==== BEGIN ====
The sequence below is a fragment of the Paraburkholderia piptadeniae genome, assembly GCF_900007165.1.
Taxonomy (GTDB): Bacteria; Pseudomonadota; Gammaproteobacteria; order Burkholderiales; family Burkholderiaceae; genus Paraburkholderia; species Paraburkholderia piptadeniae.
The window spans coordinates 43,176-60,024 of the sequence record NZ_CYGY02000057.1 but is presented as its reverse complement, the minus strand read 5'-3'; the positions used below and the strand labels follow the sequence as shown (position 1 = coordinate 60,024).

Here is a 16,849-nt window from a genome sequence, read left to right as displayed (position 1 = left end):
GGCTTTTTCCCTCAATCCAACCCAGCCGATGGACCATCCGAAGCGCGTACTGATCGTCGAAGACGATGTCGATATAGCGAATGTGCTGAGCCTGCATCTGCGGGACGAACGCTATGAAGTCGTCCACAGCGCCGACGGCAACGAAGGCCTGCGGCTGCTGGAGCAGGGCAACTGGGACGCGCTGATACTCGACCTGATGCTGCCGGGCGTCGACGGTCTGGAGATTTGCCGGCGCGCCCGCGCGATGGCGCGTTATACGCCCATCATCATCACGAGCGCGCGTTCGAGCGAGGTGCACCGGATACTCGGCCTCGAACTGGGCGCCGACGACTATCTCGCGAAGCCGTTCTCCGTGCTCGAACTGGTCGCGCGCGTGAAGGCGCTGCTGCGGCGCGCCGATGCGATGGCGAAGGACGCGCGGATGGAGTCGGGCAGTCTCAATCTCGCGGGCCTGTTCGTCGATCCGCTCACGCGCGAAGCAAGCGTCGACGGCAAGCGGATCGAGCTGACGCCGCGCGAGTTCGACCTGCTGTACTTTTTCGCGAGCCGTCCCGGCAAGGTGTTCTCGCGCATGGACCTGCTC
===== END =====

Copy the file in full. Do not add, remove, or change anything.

The sequence below is a fragment of the Paraburkholderia piptadeniae genome, assembly GCF_900007165.1.
Taxonomy (GTDB): Bacteria; Pseudomonadota; Gammaproteobacteria; order Burkholderiales; family Burkholderiaceae; genus Paraburkholderia; species Paraburkholderia piptadeniae.
The window spans coordinates 43,176-60,024 of the sequence record NZ_CYGY02000057.1 but is presented as its reverse complement, the minus strand read 5'-3'; the positions used below and the strand labels follow the sequence as shown (position 1 = coordinate 60,024).

Here is a 16,849-nt window from a genome sequence, read left to right as displayed (position 1 = left end):
GGCTTTTTCCCTCAATCCAACCCAGCCGATGGACCATCCGAAGCGCGTACTGATCGTCGAAGACGATGTCGATATAGCGAATGTGCTGAGCCTGCATCTGCGGGACGAACGCTATGAAGTCGTCCACAGCGCCGACGGCAACGAAGGCCTGCGGCTGCTGGAGCAGGGCAACTGGGACGCGCTGATACTCGACCTGATGCTGCCGGGCGTCGACGGTCTGGAGATTTGCCGGCGCGCCCGCGCGATGGCGCGTTATACGCCCATCATCATCACGAGCGCGCGTTCGAGCGAGGTGCACCGGATACTCGGCCTCGAACTGGGCGCCGACGACTATCTCGCGAAGCCGTTCTCCGTGCTCGAACTGGTCGCGCGCGTGAAGGCGCTGCTGCGGCGCGCCGATGCGATGGCGAAGGACGCGCGGATGGAGTCGGGCAGTCTCAATCTCGCGGGCCTGTTCGTCGATCCGCTCACGCGCGAAGCAAGCGTCGACGGCAAGCGGATCGAGCTGACGCCGCGCGAGTTCGACCTGCTGTACTTTTTCGCGAGCCGTCCCGGCAAGGTGTTCTCGCGCATGGACCTGCTC